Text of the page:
Psalms 2:9 MEANING

Psalm 2:9
(9) Thou shalt break.--The LXX. translated, "thou shalt pasture them," understanding by the rod (Heb., shevet), as in Leviticus 27:32, a shepherd's crook. (Comp. Ezekiel 20:37; Micah 7:14.) Elsewhere the rod is a sceptre (Psalm 125:3); in Proverbs 22:15 it is a rod of correction. The use to be made of it--to dash the nations in pieces, as one breaks a potter's vessel--points to the latter of these significations here.

"Then shalt thou bring full low

With iron sceptre bruised, and them disperse

Like to a potter's vessel shivered so." (Milton's trans.)

Psalm 2:10 begins the fourth section of the poem. Subject princes are warned to be wise in time, and, as a religious duty as well as a political necessity, to submit to Jehovah.

Rejoice with trembling.--Literally, quake, referring to the motion of the body produced by strong emotion, and therefore used both of joy and terror. Our version follows the LXX.; most of the old versions paraphrase the word: Chaldean, "pray"; Syriac," cleave to him"; Arabic, "praise him." It is historically interesting to remember that the words of this verse--et nunc reges intelligite--formed the legend of the medal struck in England after the execution of Charles I.

Verse 9. - Thou shalt break them with a rod of iron. It is said that these words, and those of the next clause, "cannot describe the mild rule of Christ" (Rosenmuller, Do Wette, Hupfeld, etc.). But the objectors forget that there is a severe, as well as a mild, side to the dealings of God with his human creatures. St. Paul notes in the same verse both the "severity" and the "goodness" of God (Romans 11:22). Christ, though "the Prince of Peace," "came to send a sword upon the earth" (Matthew 10:34). As the appointed Judge of men, he takes vengeance on the wicked, while he rewards the righteous (Luke 3:17; Matthew 25:46). Nay, St. John, in the Apocalypse, declares that "out of his mouth goeth a sharp sword, that with it he should smite the nations. and "ye shall rule them with a rod of iron" (Revelation 19:15; comp. 2:27; 12:5). So, with respect to the other clause of the verse - Thou shalt dash them in pieces like a potter's vessel - it is to be noted that there is a similar threat made by the Lord of hosts against Jerusalem in the Book of Jeremiah (Jeremiah 19:11), and that under the new covenant the same is threatened in the Revelation (Revelation 2:27). In truth, both covenants are alike in denouncing the extreme of God's wrath on impenitent sinners, such as those here spoken of.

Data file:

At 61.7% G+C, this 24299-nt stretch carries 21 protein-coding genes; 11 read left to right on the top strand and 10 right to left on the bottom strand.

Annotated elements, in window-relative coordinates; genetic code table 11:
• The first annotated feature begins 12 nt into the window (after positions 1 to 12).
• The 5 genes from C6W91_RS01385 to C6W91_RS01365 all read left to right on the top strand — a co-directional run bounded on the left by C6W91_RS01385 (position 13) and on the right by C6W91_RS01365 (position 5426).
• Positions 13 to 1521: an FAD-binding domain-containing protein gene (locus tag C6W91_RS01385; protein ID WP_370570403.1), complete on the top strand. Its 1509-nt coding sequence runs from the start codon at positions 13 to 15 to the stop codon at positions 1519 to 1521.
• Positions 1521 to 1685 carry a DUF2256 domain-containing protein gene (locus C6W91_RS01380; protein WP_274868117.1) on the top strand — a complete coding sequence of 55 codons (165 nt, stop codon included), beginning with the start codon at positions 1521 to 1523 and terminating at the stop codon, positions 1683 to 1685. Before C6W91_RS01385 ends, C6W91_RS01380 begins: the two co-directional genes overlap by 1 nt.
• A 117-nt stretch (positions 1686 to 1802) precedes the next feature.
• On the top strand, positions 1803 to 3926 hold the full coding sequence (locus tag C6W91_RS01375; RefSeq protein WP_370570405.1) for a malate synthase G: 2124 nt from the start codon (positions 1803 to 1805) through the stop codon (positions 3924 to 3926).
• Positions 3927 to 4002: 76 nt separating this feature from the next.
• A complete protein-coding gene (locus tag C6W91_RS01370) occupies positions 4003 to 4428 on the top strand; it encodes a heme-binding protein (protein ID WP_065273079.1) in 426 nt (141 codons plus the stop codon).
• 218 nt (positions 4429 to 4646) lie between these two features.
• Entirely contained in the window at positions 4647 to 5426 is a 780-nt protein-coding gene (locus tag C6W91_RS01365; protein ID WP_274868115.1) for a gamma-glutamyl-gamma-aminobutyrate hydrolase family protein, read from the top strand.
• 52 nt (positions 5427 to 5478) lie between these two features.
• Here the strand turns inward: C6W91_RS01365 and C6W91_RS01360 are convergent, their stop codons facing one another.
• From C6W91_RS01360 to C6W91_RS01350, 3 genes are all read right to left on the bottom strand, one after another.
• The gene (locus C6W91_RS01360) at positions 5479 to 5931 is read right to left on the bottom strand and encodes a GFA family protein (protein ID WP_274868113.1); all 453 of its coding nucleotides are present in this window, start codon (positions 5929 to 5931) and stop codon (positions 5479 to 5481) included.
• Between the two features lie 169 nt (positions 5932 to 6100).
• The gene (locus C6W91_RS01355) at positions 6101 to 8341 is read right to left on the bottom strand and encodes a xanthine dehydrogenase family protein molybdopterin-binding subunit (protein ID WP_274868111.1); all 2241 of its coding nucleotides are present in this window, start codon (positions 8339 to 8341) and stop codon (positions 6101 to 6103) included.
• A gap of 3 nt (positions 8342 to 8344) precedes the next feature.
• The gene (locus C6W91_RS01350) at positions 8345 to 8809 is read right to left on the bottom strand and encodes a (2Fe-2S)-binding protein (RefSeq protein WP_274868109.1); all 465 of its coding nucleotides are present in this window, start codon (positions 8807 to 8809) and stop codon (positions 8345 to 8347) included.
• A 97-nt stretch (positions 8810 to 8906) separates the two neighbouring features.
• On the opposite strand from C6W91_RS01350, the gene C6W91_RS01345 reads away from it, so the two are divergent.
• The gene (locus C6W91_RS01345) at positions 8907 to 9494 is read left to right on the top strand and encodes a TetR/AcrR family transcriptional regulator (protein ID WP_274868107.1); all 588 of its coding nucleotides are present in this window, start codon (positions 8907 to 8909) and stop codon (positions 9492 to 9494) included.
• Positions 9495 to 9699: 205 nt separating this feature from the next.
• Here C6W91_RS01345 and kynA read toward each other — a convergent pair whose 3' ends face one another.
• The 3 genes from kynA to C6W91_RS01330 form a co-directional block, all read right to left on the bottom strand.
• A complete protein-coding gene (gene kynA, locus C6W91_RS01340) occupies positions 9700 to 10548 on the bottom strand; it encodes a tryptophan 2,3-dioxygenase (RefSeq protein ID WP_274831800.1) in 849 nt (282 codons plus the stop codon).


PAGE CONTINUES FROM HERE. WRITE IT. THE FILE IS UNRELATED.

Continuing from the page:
2:7-9 The kingdom of the Messiah is founded upon an eternal decree of God the Father. This our Lord Jesus often referred to, as what he governed himself by. God hath said unto him, Thou art my Son, and it becomes each of us to say to him, Thou art my Lord, my Sovereign'. The Son, in asking the heathen for his inheritance, desires their happiness in him; so that he pleads for them, ever lives to do so, and is able to save to the uttermost, and he shall have multitudes of willing, loyal subjects, among them. Christians are the possession of the Lord Jesus; they are to him for a name and a praise. God the Father gives them to him, when, by his Spirit and grace, he works upon them to submit to the Lord Jesus.Thou shalt break them with a rod of iron,.... Not his inheritance and possession among the Gentiles, the chosen ones given him by the Father; these he delights in, takes care of, protects, and preserves: but the stubborn and rebellious ones among the Heathen, and in each of the parts of the world, who will not have him to reign over them; who treat his person with contempt, reject his government, disobey his Gospel, and despise his commands; towards these Christ will use severity, and will exert his power and break them in pieces. The Vulgate Latin, Septuagint, Syriac, Arabic, and Ethiopic versions, render it, "shall feed" or "rule them"; and so it is cited in Revelation 2:27; and applied to Christ, the Word of God, and King of kings; and must be understood, as it is in those places, of the severity of his government over them, of the strictness of his justice, without the least display of mercy; and then the sense is the same with those versions which render it, "shall break them:" as the word used is interpreted by the Targum, and the Jewish commentators on the place; and which is confirmed by what follows:

thou shalt dash them in pieces like a potter's vessel; which is very easily done with a bar of iron; and, when it is done, the pieces can never be put together again: so that by the metaphor is signified the easy and irreparable ruin of the wicked; see Isaiah 30:14. The word signifies that they should be so crumbled into dust, that they should be scattered about as with the wind; which, so far as it relates to the Jews, was fulfilled in their destruction by the Romans, and will have its accomplishment in the antichristian nations at the latter day; see Revelation 2:26.

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